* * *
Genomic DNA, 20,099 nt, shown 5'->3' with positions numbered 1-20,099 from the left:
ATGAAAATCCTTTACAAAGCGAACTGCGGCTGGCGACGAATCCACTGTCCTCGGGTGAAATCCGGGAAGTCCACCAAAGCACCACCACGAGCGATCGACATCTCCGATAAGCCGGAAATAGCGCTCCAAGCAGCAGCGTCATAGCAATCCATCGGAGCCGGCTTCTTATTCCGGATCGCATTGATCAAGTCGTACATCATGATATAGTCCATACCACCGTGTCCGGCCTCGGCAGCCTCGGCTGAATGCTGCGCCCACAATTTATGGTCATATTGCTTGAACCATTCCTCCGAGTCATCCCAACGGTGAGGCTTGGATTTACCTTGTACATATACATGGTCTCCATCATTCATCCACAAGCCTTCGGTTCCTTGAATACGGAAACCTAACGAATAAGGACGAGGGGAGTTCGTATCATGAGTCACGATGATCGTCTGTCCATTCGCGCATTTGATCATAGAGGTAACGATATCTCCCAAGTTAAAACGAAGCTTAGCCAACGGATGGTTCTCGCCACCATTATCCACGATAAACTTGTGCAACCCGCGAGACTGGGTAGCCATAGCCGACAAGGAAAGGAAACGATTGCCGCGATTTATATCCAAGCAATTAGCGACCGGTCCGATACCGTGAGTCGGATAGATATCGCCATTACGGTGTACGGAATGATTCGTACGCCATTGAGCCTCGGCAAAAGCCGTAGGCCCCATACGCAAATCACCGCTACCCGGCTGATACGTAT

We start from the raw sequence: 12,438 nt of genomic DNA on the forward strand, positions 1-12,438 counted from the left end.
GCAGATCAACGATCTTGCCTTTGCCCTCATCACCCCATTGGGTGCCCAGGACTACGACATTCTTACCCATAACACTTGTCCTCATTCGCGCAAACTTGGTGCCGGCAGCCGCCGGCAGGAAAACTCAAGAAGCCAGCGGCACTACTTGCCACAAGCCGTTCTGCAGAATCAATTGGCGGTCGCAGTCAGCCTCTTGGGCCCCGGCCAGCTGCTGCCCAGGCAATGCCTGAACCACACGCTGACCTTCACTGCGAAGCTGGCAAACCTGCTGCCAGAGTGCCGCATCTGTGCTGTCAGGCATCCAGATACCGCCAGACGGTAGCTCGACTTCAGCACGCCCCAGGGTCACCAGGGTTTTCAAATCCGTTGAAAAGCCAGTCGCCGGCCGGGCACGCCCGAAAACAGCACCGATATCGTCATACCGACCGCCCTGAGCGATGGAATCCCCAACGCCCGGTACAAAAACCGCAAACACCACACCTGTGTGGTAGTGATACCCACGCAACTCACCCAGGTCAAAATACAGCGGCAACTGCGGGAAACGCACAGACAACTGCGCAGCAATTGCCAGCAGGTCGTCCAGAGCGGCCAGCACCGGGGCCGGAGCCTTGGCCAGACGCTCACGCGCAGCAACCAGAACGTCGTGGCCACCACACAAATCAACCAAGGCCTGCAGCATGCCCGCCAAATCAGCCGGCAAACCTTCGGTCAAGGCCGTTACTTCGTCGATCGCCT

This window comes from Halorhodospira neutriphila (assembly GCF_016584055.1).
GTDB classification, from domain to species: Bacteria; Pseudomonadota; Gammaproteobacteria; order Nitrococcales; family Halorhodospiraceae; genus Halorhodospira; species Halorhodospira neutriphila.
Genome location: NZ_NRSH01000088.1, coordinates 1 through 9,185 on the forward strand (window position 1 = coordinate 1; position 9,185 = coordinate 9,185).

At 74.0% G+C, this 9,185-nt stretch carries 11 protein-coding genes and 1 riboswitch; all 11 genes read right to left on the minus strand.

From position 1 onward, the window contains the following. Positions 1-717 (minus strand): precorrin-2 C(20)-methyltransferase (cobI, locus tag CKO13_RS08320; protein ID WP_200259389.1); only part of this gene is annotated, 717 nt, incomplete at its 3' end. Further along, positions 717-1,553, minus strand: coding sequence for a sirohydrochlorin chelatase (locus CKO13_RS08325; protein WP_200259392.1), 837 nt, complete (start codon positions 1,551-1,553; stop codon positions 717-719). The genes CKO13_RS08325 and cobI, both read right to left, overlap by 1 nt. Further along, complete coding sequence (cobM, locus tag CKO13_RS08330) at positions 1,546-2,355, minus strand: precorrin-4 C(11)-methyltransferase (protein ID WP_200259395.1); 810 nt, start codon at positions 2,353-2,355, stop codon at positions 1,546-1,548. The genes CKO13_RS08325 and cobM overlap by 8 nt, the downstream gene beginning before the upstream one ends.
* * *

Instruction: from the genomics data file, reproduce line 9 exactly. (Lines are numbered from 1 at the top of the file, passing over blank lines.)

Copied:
From position 1 onward, the window contains the following. Positions 1-717 (minus strand): precorrin-2 C(20)-methyltransferase (cobI, locus tag CKO13_RS08320; protein ID WP_200259389.1); only part of this gene is annotated, 717 nt, incomplete at its 3' end. Further along, positions 717-1,553, minus strand: coding sequence for a sirohydrochlorin chelatase (locus CKO13_RS08325; protein WP_200259392.1), 837 nt, complete (start codon positions 1,551-1,553; stop codon positions 717-719). The genes CKO13_RS08325 and cobI, both read right to left, overlap by 1 nt. Further along, complete coding sequence (cobM, locus tag CKO13_RS08330) at positions 1,546-2,355, minus strand: precorrin-4 C(11)-methyltransferase (protein ID WP_200259395.1); 810 nt, start codon at positions 2,353-2,355, stop codon at positions 1,546-1,548. The genes CKO13_RS08325 and cobM overlap by 8 nt, the downstream gene beginning before the upstream one ends.